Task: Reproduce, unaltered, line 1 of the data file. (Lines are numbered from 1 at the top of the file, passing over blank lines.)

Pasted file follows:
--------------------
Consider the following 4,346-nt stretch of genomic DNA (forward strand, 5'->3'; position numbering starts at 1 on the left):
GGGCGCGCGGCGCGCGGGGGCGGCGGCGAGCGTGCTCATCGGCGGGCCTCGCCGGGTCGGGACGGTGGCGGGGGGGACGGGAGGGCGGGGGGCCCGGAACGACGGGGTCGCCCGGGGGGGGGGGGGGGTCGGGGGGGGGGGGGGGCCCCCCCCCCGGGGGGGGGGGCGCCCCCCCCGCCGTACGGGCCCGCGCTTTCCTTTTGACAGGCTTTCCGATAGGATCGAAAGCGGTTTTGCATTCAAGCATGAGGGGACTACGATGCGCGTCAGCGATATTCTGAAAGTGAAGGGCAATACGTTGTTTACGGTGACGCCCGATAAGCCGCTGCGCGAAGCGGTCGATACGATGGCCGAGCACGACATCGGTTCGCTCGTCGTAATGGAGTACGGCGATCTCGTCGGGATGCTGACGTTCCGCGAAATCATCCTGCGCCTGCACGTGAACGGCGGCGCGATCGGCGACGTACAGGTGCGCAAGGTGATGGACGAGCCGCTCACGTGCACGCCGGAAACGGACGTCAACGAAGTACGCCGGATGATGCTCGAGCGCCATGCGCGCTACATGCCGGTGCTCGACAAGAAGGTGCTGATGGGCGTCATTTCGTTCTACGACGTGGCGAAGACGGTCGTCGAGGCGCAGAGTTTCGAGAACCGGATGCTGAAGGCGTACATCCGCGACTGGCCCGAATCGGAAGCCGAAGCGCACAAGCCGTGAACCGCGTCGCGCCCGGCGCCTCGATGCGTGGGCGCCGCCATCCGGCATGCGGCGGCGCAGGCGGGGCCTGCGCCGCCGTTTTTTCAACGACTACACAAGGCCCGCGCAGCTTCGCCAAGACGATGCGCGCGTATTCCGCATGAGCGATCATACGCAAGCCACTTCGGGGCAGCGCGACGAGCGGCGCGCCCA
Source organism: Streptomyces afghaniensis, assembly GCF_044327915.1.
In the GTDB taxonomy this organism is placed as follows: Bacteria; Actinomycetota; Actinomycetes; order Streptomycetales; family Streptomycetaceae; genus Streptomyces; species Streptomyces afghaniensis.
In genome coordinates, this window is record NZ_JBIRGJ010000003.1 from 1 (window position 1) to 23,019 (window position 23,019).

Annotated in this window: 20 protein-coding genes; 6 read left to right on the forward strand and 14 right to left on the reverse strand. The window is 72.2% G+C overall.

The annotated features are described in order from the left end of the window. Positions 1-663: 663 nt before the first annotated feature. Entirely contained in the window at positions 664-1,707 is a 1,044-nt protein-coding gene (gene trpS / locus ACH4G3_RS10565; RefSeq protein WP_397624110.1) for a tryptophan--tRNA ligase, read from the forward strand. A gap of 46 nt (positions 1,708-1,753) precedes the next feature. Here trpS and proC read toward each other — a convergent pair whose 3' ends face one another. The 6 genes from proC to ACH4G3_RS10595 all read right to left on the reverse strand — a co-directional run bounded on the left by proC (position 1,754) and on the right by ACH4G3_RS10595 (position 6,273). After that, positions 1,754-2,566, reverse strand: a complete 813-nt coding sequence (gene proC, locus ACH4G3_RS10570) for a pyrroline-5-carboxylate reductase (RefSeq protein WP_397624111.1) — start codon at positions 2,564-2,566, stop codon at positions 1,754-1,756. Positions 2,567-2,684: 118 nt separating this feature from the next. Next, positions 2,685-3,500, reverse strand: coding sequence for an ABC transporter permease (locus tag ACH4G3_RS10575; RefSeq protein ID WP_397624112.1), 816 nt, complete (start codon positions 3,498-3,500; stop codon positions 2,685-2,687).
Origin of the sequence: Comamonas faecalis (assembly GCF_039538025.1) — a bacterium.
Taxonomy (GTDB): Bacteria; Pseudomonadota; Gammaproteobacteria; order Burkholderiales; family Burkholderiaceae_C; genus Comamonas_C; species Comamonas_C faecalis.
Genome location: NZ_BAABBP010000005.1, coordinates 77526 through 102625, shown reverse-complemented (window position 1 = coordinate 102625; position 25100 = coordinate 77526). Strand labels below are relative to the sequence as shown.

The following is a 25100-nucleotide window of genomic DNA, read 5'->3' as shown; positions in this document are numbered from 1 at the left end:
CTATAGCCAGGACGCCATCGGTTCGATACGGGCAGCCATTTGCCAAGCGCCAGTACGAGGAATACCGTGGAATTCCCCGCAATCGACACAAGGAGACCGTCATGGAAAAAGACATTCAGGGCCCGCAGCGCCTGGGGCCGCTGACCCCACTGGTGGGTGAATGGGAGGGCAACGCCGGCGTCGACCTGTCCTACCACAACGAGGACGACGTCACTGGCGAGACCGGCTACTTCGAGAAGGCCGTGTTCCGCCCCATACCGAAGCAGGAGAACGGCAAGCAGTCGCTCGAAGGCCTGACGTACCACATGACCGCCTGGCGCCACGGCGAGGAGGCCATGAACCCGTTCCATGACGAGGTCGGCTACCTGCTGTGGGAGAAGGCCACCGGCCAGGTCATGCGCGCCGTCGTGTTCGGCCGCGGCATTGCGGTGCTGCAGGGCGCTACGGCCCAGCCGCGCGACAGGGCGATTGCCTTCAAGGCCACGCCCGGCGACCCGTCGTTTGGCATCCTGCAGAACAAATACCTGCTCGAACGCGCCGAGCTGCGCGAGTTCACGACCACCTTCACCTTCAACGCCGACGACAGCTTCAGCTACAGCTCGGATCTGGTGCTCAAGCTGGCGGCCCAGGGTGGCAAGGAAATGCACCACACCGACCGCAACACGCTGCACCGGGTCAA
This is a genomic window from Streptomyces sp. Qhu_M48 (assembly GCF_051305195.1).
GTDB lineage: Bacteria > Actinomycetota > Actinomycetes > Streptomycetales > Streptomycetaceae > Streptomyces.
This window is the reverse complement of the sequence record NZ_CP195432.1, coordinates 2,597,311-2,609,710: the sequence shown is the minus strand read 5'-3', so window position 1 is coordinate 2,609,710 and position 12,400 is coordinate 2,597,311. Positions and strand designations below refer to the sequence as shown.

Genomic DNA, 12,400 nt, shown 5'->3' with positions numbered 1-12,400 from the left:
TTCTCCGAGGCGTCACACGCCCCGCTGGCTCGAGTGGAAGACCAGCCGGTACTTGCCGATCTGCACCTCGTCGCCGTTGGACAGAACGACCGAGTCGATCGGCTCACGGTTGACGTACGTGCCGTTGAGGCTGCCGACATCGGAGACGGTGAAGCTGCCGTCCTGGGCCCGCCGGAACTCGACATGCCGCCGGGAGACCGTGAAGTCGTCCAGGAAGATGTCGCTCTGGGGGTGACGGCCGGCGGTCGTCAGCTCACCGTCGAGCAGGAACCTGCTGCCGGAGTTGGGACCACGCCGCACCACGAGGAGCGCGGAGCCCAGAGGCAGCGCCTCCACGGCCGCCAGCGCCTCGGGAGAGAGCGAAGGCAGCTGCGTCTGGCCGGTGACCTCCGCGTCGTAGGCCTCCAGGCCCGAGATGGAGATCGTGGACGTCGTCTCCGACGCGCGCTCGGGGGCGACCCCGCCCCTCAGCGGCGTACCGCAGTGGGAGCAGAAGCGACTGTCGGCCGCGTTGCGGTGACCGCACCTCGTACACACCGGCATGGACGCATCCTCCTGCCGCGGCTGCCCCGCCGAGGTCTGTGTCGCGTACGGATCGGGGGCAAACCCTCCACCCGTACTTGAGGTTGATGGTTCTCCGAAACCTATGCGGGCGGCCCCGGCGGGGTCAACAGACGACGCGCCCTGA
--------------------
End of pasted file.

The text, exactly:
Consider the following 4,346-nt stretch of genomic DNA (forward strand, 5'->3'; position numbering starts at 1 on the left):